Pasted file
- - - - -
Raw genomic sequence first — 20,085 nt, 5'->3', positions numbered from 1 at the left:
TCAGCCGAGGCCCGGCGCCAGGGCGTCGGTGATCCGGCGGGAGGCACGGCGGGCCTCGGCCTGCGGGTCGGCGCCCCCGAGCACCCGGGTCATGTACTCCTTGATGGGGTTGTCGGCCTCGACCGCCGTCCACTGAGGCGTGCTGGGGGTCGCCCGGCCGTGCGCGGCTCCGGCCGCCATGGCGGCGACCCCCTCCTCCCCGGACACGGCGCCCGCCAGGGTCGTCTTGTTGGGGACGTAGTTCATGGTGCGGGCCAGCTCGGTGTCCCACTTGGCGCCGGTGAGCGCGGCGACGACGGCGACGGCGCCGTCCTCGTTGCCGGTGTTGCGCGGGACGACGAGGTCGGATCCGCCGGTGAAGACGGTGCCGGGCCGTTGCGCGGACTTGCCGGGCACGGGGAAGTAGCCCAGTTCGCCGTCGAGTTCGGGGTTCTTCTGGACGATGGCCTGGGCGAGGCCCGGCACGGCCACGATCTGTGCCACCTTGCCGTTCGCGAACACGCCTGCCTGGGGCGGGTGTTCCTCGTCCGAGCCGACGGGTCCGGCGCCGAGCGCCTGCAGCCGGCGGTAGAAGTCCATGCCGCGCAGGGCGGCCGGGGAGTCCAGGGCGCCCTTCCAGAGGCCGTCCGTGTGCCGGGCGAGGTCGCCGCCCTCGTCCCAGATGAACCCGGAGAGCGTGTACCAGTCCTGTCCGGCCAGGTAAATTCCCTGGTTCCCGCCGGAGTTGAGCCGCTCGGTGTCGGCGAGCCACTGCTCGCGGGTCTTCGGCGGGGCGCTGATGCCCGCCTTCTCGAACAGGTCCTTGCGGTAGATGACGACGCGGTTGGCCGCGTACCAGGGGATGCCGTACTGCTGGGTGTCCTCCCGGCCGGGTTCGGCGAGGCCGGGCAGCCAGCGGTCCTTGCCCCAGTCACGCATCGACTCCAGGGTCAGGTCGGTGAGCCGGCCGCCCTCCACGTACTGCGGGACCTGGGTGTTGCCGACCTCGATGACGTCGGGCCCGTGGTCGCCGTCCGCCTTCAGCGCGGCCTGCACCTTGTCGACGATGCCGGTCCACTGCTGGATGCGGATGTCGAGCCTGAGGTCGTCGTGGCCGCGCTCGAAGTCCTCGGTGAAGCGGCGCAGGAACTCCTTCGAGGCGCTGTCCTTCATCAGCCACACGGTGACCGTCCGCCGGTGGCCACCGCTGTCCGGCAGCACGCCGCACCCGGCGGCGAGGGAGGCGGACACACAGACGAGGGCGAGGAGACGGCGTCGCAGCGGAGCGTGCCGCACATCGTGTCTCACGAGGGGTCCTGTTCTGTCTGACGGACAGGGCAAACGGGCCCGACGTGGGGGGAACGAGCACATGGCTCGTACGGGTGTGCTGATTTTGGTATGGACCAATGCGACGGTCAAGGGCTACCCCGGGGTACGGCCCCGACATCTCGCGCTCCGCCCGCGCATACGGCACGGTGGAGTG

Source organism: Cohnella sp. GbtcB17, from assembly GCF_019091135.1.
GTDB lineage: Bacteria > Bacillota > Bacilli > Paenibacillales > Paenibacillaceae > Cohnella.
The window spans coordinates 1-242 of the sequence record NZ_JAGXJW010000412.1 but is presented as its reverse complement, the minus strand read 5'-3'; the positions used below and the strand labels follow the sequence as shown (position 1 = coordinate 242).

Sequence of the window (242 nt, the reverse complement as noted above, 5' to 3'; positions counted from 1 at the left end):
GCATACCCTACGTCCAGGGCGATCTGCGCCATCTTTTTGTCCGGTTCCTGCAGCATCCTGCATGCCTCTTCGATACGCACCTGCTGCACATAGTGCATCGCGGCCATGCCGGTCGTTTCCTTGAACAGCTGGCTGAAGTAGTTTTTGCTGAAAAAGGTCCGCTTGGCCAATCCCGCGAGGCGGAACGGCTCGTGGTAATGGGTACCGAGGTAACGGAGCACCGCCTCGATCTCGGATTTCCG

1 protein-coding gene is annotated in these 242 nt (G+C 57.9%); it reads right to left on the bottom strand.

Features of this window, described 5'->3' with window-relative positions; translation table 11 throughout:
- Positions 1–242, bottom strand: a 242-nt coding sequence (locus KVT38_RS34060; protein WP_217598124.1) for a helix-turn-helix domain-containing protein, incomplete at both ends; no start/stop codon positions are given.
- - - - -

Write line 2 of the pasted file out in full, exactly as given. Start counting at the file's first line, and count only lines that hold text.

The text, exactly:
TCAGCCGAGGCCCGGCGCCAGGGCGTCGGTGATCCGGCGGGAGGCACGGCGGGCCTCGGCCTGCGGGTCGGCGCCCCCGAGCACCCGGGTCATGTACTCCTTGATGGGGTTGTCGGCCTCGACCGCCGTCCACTGAGGCGTGCTGGGGGTCGCCCGGCCGTGCGCGGCTCCGGCCGCCATGGCGGCGACCCCCTCCTCCCCGGACACGGCGCCCGCCAGGGTCGTCTTGTTGGGGACGTAGTTCATGGTGCGGGCCAGCTCGGTGTCCCACTTGGCGCCGGTGAGCGCGGCGACGACGGCGACGGCGCCGTCCTCGTTGCCGGTGTTGCGCGGGACGACGAGGTCGGATCCGCCGGTGAAGACGGTGCCGGGCCGTTGCGCGGACTTGCCGGGCACGGGGAAGTAGCCCAGTTCGCCGTCGAGTTCGGGGTTCTTCTGGACGATGGCCTGGGCGAGGCCCGGCACGGCCACGATCTGTGCCACCTTGCCGTTCGCGAACACGCCTGCCTGGGGCGGGTGTTCCTCGTCCGAGCCGACGGGTCCGGCGCCGAGCGCCTGCAGCCGGCGGTAGAAGTCCATGCCGCGCAGGGCGGCCGGGGAGTCCAGGGCGCCCTTCCAGAGGCCGTCCGTGTGCCGGGCGAGGTCGCCGCCCTCGTCCCAGATGAACCCGGAGAGCGTGTACCAGTCCTGTCCGGCCAGGTAAATTCCCTGGTTCCCGCCGGAGTTGAGCCGCTCGGTGTCGGCGAGCCACTGCTCGCGGGTCTTCGGCGGGGCGCTGATGCCCGCCTTCTCGAACAGGTCCTTGCGGTAGATGACGACGCGGTTGGCCGCGTACCAGGGGATGCCGTACTGCTGGGTGTCCTCCCGGCCGGGTTCGGCGAGGCCGGGCAGCCAGCGGTCCTTGCCCCAGTCACGCATCGACTCCAGGGTCAGGTCGGTGAGCCGGCCGCCCTCCACGTACTGCGGGACCTGGGTGTTGCCGACCTCGATGACGTCGGGCCCGTGGTCGCCGTCCGCCTTCAGCGCGGCCTGCACCTTGTCGACGATGCCGGTCCACTGCTGGATGCGGATGTCGAGCCTGAGGTCGTCGTGGCCGCGCTCGAAGTCCTCGGTGAAGCGGCGCAGGAACTCCTTCGAGGCGCTGTCCTTCATCAGCCACACGGTGACCGTCCGCCGGTGGCCACCGCTGTCCGGCAGCACGCCGCACCCGGCGGCGAGGGAGGCGGACACACAGACGAGGGCGAGGAGACGGCGTCGCAGCGGAGCGTGCCGCACATCGTGTCTCACGAGGGGTCCTGTTCTGTCTGACGGACAGGGCAAACGGGCCCGACGTGGGGGGAACGAGCACATGGCTCGTACGGGTGTGCTGATTTTGGTATGGACCAATGCGACGGTCAAGGGCTACCCCGGGGTACGGCCCCGACATCTCGCGCTCCGCCCGCGCATACGGCACGGTGGAGTG